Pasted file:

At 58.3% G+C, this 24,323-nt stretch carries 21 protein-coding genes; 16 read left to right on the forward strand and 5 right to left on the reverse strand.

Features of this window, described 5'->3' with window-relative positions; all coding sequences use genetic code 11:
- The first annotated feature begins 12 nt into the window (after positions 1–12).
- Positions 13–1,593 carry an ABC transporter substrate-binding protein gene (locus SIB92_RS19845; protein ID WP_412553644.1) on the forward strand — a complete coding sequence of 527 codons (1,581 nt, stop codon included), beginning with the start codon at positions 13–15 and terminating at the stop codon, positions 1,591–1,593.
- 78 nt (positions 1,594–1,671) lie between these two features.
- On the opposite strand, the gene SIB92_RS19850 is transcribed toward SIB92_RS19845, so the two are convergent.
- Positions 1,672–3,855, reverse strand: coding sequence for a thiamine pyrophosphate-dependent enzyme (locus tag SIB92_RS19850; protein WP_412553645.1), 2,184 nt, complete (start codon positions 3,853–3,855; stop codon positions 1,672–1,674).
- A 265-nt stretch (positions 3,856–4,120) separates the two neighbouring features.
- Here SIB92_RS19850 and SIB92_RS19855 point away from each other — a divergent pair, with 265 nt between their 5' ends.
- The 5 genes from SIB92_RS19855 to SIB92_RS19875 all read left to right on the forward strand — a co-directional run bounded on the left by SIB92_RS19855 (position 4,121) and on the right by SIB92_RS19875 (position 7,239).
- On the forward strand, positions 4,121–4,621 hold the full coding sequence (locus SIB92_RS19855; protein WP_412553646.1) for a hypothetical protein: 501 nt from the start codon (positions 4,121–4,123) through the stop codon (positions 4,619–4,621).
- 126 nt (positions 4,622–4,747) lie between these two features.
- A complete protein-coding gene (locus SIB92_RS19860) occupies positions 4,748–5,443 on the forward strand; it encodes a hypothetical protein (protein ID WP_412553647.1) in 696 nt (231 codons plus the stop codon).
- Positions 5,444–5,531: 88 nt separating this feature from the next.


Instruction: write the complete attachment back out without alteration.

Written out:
At 58.3% G+C, this 24,323-nt stretch carries 21 protein-coding genes; 16 read left to right on the forward strand and 5 right to left on the reverse strand.

Features of this window, described 5'->3' with window-relative positions; all coding sequences use genetic code 11:
- The first annotated feature begins 12 nt into the window (after positions 1–12).
- Positions 13–1,593 carry an ABC transporter substrate-binding protein gene (locus SIB92_RS19845; protein ID WP_412553644.1) on the forward strand — a complete coding sequence of 527 codons (1,581 nt, stop codon included), beginning with the start codon at positions 13–15 and terminating at the stop codon, positions 1,591–1,593.
- 78 nt (positions 1,594–1,671) lie between these two features.
- On the opposite strand, the gene SIB92_RS19850 is transcribed toward SIB92_RS19845, so the two are convergent.
- Positions 1,672–3,855, reverse strand: coding sequence for a thiamine pyrophosphate-dependent enzyme (locus tag SIB92_RS19850; protein WP_412553645.1), 2,184 nt, complete (start codon positions 3,853–3,855; stop codon positions 1,672–1,674).
- A 265-nt stretch (positions 3,856–4,120) separates the two neighbouring features.
- Here SIB92_RS19850 and SIB92_RS19855 point away from each other — a divergent pair, with 265 nt between their 5' ends.
- The 5 genes from SIB92_RS19855 to SIB92_RS19875 all read left to right on the forward strand — a co-directional run bounded on the left by SIB92_RS19855 (position 4,121) and on the right by SIB92_RS19875 (position 7,239).
- On the forward strand, positions 4,121–4,621 hold the full coding sequence (locus SIB92_RS19855; protein WP_412553646.1) for a hypothetical protein: 501 nt from the start codon (positions 4,121–4,123) through the stop codon (positions 4,619–4,621).
- 126 nt (positions 4,622–4,747) lie between these two features.
- A complete protein-coding gene (locus SIB92_RS19860) occupies positions 4,748–5,443 on the forward strand; it encodes a hypothetical protein (protein ID WP_412553647.1) in 696 nt (231 codons plus the stop codon).
- Positions 5,444–5,531: 88 nt separating this feature from the next.